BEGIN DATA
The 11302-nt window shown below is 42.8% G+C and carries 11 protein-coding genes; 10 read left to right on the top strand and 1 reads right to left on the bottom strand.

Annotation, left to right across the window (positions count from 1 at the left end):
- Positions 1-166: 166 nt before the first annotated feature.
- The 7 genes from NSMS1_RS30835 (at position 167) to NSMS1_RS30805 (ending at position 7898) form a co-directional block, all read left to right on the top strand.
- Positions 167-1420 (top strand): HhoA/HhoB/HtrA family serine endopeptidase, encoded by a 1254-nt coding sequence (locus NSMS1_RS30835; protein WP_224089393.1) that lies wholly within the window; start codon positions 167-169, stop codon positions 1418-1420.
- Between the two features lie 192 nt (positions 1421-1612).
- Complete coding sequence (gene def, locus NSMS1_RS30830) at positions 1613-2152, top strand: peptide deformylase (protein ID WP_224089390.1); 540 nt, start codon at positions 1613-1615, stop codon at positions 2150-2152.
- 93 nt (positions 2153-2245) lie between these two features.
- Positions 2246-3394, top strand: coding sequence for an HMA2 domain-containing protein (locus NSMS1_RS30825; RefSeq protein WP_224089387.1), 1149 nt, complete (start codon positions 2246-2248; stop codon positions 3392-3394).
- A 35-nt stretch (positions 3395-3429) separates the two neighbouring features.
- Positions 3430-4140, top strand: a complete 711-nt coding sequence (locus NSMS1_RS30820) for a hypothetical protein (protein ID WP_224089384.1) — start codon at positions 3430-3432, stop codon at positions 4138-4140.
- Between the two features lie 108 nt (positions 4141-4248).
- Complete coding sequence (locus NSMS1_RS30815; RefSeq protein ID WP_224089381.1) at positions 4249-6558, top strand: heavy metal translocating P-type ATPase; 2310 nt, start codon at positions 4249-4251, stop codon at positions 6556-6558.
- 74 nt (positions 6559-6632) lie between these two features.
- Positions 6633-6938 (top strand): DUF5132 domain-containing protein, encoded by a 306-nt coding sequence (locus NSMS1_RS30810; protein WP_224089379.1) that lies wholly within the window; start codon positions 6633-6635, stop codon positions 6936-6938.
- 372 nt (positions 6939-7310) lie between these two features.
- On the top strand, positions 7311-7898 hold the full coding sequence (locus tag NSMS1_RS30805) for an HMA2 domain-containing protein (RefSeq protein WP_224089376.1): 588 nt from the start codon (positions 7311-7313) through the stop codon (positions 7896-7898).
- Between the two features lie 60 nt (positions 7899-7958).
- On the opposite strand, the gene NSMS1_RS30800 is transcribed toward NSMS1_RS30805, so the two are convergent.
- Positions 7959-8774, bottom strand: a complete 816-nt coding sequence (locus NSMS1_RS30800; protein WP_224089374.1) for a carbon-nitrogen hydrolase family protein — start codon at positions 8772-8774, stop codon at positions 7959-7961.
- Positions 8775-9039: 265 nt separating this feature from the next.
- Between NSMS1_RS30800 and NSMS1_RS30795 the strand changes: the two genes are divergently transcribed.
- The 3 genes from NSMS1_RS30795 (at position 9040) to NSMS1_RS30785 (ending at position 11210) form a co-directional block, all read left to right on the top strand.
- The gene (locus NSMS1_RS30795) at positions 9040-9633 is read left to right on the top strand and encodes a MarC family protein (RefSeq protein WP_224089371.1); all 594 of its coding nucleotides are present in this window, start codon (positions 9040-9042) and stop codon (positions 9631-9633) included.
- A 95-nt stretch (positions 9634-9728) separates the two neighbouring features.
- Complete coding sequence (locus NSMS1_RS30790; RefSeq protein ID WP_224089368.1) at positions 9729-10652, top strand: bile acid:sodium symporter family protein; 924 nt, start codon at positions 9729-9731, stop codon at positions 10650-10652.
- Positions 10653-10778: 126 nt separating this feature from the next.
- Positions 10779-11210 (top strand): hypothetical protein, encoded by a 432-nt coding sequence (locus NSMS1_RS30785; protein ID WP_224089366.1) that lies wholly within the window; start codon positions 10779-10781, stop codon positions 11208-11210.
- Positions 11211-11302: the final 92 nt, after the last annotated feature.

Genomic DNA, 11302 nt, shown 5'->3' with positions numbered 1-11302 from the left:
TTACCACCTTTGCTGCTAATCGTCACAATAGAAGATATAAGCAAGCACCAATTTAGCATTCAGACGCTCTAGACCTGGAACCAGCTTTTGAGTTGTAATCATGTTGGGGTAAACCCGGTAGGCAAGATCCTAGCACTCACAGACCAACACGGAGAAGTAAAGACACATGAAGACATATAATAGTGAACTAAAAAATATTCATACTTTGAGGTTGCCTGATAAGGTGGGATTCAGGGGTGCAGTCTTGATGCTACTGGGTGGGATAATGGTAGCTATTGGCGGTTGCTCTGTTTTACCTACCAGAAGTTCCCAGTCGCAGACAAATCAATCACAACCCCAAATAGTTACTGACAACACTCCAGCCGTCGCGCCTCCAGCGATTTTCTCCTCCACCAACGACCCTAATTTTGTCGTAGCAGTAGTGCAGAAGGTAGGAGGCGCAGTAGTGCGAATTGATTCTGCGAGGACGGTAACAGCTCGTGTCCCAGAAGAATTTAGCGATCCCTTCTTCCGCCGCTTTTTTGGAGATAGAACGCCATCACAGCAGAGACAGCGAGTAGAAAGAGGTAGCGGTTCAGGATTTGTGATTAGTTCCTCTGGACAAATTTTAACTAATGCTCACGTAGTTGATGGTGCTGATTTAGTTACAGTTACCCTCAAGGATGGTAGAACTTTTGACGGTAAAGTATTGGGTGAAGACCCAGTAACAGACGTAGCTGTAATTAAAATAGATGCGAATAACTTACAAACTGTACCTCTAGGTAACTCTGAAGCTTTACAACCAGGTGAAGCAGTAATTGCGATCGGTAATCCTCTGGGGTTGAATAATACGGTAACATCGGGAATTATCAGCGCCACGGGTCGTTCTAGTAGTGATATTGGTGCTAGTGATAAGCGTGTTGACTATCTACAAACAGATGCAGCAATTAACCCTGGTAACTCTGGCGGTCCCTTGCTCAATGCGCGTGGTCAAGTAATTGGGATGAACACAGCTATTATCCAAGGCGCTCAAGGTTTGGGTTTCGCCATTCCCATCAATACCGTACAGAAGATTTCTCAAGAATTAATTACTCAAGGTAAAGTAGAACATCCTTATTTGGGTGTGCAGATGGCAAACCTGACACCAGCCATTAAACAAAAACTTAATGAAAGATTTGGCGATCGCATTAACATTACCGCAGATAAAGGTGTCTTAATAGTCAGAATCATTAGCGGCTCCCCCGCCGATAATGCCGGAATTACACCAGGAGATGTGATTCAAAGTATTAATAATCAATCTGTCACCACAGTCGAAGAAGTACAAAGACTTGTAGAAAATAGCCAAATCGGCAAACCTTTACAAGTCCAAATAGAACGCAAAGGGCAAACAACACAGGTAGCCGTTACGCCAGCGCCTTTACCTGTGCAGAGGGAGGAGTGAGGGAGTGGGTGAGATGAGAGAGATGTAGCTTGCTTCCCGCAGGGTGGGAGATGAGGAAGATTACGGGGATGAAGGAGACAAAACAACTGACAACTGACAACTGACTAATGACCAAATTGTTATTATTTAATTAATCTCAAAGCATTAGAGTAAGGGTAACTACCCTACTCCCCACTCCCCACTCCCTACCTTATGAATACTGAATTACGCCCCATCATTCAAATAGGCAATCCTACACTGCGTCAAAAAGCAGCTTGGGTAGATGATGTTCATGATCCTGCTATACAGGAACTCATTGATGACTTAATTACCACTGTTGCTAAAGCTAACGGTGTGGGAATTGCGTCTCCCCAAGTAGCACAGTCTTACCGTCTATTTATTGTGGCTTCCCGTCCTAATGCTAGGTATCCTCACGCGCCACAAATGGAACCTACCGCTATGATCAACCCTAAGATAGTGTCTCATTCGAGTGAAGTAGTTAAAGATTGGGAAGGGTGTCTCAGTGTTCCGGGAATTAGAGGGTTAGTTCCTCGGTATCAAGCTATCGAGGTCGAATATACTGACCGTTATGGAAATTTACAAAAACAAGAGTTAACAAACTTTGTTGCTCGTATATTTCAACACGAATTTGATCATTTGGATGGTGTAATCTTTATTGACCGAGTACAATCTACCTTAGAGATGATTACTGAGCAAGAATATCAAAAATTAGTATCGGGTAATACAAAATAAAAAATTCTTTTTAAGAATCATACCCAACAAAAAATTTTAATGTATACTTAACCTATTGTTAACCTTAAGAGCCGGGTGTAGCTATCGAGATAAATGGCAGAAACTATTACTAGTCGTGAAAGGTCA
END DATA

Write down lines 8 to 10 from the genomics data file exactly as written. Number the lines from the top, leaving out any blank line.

- 93 nt (positions 2153-2245) lie between these two features.
- Positions 2246-3394, top strand: coding sequence for an HMA2 domain-containing protein (locus NSMS1_RS30825; RefSeq protein WP_224089387.1), 1149 nt, complete (start codon positions 2246-2248; stop codon positions 3392-3394).
- A 35-nt stretch (positions 3395-3429) separates the two neighbouring features.